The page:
No warranty whatsoever is made that any of the articles or information on this website are accurate. There is absolutely no assurance that any statement contained or cited in an article touching on medical matters is true, correct, precise, or up-to-date. The overwhelming majority of such articles are written, in part or in whole, by nonprofessionals. Even if a statement made about medicine is accurate, it may not apply to you or your symptoms.
The medical information provided here is, at best, of a general nature and cannot substitute for the advice of a medical professional (for instance, a qualified doctor/physician, nurse, pharmacist/chemist, and so on).
The statements made within this website have not been evaluated by the Health Canada.
The information provided is believed to be accurate based on the best judgment of the author but the reader is responsible for consulting with their own health professional on any matters raised within.
While every effort will be made to continually research and review various health-related information, In addition, the viewer of this site is advised that medical information is continually evolving.
The human body is complex to say the least. Although each person is similar in general structure and function, each is also uniquely different, responding differently to similar stimuli, therapies and conditions. While there are groups which are statistically at risk of being very low on vitamin D, what may help one person in a certain circumstance or condition, may not help another.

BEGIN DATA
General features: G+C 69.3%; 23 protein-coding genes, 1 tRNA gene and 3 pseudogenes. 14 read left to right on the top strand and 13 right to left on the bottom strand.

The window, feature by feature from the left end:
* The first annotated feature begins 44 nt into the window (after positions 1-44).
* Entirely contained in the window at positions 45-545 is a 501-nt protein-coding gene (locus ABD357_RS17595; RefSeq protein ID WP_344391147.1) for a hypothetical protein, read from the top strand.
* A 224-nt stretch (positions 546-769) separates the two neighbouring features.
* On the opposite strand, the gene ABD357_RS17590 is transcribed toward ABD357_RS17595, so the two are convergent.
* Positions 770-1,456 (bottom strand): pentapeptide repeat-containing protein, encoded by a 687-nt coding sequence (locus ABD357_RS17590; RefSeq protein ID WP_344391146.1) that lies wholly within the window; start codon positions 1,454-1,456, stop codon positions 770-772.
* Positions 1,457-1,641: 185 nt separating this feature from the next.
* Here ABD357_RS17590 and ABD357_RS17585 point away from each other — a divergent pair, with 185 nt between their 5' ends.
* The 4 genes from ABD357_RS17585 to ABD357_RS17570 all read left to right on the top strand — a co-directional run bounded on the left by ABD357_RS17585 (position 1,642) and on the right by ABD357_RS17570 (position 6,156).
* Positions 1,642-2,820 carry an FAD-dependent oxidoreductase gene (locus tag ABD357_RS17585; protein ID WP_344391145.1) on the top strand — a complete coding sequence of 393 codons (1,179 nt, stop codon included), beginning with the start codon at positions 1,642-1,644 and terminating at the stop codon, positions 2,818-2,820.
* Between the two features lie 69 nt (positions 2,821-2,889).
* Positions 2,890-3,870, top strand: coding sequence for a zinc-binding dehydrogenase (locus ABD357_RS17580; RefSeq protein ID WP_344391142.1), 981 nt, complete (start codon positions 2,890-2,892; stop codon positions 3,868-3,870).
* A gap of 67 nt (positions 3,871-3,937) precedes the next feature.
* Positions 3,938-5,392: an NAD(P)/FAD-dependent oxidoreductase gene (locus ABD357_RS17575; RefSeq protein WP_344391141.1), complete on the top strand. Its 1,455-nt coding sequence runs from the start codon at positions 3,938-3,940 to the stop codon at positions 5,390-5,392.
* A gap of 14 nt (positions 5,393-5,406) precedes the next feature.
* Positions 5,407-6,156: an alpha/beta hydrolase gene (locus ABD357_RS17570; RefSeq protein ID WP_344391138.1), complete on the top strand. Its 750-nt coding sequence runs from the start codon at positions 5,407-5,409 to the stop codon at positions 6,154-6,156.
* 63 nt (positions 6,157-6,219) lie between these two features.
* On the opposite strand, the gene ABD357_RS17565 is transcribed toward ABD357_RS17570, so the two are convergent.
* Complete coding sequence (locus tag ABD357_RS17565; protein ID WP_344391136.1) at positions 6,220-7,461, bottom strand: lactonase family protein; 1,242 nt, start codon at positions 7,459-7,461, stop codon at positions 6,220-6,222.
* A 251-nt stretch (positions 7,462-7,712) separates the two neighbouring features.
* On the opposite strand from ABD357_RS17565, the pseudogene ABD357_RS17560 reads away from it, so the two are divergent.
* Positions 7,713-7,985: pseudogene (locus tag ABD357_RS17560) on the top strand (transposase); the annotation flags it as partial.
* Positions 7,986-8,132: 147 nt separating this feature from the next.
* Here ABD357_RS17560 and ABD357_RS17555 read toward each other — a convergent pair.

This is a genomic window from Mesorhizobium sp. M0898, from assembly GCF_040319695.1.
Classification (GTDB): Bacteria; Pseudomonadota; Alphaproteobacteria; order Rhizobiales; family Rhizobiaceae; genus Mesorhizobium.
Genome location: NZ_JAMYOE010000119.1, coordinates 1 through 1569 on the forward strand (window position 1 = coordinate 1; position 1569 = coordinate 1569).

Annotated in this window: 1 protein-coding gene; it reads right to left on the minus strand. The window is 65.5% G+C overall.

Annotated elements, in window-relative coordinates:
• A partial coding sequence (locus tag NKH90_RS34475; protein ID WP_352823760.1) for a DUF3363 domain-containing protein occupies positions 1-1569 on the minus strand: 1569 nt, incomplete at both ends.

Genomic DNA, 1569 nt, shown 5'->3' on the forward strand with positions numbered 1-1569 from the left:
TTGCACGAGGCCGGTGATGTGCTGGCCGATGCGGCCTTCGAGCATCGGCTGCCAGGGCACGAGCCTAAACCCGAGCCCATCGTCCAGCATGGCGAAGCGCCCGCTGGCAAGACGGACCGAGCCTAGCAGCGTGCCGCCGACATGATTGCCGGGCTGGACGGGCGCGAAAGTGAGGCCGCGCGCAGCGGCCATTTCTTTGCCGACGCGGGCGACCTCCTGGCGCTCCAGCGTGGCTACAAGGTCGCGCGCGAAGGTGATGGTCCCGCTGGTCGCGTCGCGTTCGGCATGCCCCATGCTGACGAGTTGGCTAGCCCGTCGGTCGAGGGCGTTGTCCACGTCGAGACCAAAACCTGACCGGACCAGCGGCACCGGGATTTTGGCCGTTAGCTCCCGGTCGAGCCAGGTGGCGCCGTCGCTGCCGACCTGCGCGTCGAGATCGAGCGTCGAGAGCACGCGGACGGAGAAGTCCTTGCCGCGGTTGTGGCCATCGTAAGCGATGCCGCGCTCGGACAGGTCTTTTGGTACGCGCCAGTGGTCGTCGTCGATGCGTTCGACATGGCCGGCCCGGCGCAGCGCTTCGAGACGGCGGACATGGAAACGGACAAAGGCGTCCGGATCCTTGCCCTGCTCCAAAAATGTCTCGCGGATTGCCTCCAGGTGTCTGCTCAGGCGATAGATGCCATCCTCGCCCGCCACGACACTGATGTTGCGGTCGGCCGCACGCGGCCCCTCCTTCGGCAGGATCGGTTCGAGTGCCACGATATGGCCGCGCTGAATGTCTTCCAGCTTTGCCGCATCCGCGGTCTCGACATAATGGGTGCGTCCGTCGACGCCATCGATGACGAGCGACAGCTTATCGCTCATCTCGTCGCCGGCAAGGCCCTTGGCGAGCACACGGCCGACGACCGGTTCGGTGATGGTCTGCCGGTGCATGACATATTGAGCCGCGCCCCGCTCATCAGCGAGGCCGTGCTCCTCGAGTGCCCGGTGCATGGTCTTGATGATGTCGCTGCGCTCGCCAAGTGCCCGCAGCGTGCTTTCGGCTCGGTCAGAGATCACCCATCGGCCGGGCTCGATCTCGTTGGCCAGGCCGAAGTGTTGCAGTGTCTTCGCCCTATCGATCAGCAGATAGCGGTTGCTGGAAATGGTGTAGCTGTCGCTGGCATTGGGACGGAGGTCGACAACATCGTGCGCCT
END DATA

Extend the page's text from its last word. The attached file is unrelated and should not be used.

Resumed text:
It is important to us that our readers are fully informed as it relates to all aspects of our publication. One of the controversial issues we address regularly has to do with exposure to UV-B light and the production of Vitamin D as well as the associated benefits. Along with Vitamin D production exposure to UV-B light can result in a tan something we believe is beneficial to human health if done responsibly. In light of that we ask you to consider the following: Tanning, whether by sunlight or sunbed, may cause pre-mature aging of the skin and skin cancer. Exposure to UV-B, whether by sunlight or by sunbed, produces Vitamin D in the body. However, mild exposure to UV-B is sufficient. Tanning is not required to generate Vitamin D. Vitamin D levels in the body may be maintained or increased by oral supplements without tanning. Increased Vitamin D levels have been associated in some studies with a reduced risk of such conditions as breast, colon, prostate and ovarian cancers, multiple sclerosis and diabetes. These associations have not been proven conclusively. Further information on Vitamin D and human health is available at Pubmed.com, the site of the United States National Institutes of Health.